Terracotta Ornaments

The Douglas County Museum of History and Art is currently displaying three terracotta ornaments donated by Gleda James. The garden ornaments were used on the grounds of the Piedmont Chautauqua in Lithia Springs beginning in 1888.

Lisa Cooper/Special

Engraved bricks.

You donate money to a worthy cause and your name is displayed on the brick for all to see. The display becomes a permanent part of the building usually.

The bricks at the Douglas County Courthouse and the Cultural Arts Council come to mind — both were worthy projects, but what if you were able to take the brick home?

Even better — what if the object isn’t a brick, but is a reproduction of an item used in a historic Douglas County garden?

Imagine a fundraiser where you have something to take home and display in your yard or garden?

A bit of Douglas County history you can take home!

The Douglas County Museum of History and Art is currently displaying three terracotta ornaments donated by Gleda James. The garden ornaments were used on the grounds of the Piedmont Chautauqua in Lithia Springs beginning in 1888. 

During the late 19th and early 20th centuries people were hungry for cultural and educational opportunities. The Chautauqua caught on because the events included a mixture of instruction with play. Take the atmosphere of the fair and mix in speakers, teachers, musicians, entertainers, and preachers for a period lasting three to seven days, mix it with a few fireworks and you get the idea.

Our Piedmont Chautauqua was the brainchild of Atlanta’s own father of New South thinking, Henry W. Grady. In fact he used most of his own money to build the Chautauqua grounds next door to the equally fabulous Sweetwater Park Hotel.

Newspaper accounts from the spring of 1888 through the grand opening of the Chautauqua on July 4, 1888 mention the Chautauqua grounds were filled with over 50,000 roses, dahlias, and other flowers.

The terracotta ornaments are just some of the items that were used on the grounds. The museum is taking orders for reproductions of the ornaments at full size for $250 each to raise money for future museum programs.

What a win-win!

You get to donate to a worthy local cause, and you get a piece of local history to grace your yard. 

Getting back to the history — The Chautauqua grounds, including a man-made lake, were designed by Joseph Forsyth Johnson, former curator for the Royal Botanic Garden in Belfast.

Johnson was invited to Atlanta in 1887 to assist Joel Hurt with his Inman Park development, and he also helped with designs for Piedmont Park as well.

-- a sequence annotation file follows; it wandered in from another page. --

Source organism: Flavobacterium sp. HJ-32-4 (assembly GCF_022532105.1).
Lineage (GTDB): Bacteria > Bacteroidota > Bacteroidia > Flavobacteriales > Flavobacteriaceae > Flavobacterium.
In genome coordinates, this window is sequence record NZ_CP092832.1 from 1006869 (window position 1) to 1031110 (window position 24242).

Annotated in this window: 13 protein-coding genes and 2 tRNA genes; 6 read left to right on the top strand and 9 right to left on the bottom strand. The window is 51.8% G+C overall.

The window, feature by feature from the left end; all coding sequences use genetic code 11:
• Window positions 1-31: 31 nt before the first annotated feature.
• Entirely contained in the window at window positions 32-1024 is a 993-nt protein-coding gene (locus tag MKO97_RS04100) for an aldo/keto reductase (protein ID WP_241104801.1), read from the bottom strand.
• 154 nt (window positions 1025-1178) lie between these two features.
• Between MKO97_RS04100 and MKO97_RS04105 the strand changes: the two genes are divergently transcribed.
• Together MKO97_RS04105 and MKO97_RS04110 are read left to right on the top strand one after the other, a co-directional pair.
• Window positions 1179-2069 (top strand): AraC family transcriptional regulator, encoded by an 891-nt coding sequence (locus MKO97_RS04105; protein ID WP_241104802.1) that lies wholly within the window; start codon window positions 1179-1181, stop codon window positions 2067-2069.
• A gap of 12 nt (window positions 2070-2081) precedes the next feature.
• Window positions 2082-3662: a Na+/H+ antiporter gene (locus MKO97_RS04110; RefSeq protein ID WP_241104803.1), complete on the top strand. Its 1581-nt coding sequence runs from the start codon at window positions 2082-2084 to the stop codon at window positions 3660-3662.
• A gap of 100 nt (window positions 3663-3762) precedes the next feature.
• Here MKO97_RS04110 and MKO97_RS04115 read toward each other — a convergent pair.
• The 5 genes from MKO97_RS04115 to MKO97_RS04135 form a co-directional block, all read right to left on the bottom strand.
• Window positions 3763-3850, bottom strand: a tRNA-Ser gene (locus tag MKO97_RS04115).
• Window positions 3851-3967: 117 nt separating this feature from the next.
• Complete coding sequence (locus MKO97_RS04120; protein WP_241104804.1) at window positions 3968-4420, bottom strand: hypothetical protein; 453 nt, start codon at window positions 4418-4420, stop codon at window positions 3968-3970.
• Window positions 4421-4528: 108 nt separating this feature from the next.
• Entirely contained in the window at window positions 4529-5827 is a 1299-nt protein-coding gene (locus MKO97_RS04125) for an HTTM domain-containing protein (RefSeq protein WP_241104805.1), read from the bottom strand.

The lake covered four to six acres. “American Engineer” magazine for June of 1888 mentioned the lake, stating how the water was pumped to it from a creek over 3,000 feet away.

A rose mound was also designed, which sources indicate was 42-feet high and 100 feet at the base. The mound was covered entirely in rose bushes. Four thousand were ordered from Pennsylvania while another 2,000 came from Georgia.

Opposite the rose garden was a sunken garden sodded with blue grass and watered by several fountains. Paths wound from the sunken garden to the top of the rose mound.

One description I found described the grounds this way: “What with the flower beds, the emerald green lawns, the winding pebbly yellow sanded walks, the fountains, the domes, the towers, and white gleaming walls, and the swell of the music, I felt as if I had stepped into Baghdad. Now when all this is lighted with electric arcs in colored glass clips around every flower bed and all over the minarets, towers and domes the resemblance to an “Arabian Nights” dream is still further enhanced.”

Wow! Mr. Johnson knew how to design beautiful grounds, for sure.

I wish we had more pictures so we could see what it looked like.

The Piedmont Chautauqua lost its cheerleader when Henry W. Grady died in December of 1889. Gradually, the Chautauqua ended. By 1903, the grounds John Forsyth Johnson had meticulously designed were in disrepair and weeds were taking over.

Today it’s very difficult to imagine such a fantastic place sat along Bankhead Highway.

Revive a bit of the Chautauqua by adding a piece of the grounds to your yard or garden.

Come by the Douglas County Museum of History and Art as soon as possible to see the terracotta ornaments and place your order. We would love to have you visit Tuesday through Friday, 10 a.m. to 5 p.m. or Saturday, 10 a.m. to 3 p.m. If you would like to call for more information the number is 678-449-3939. 

Lisa Cooper writes the amazing stories of Douglas County each Sunday. You can also find her Facebook page for Douglas County history under the name “Every Now and Then,” and visit her website at lisalandcooper.com for even more stories. 

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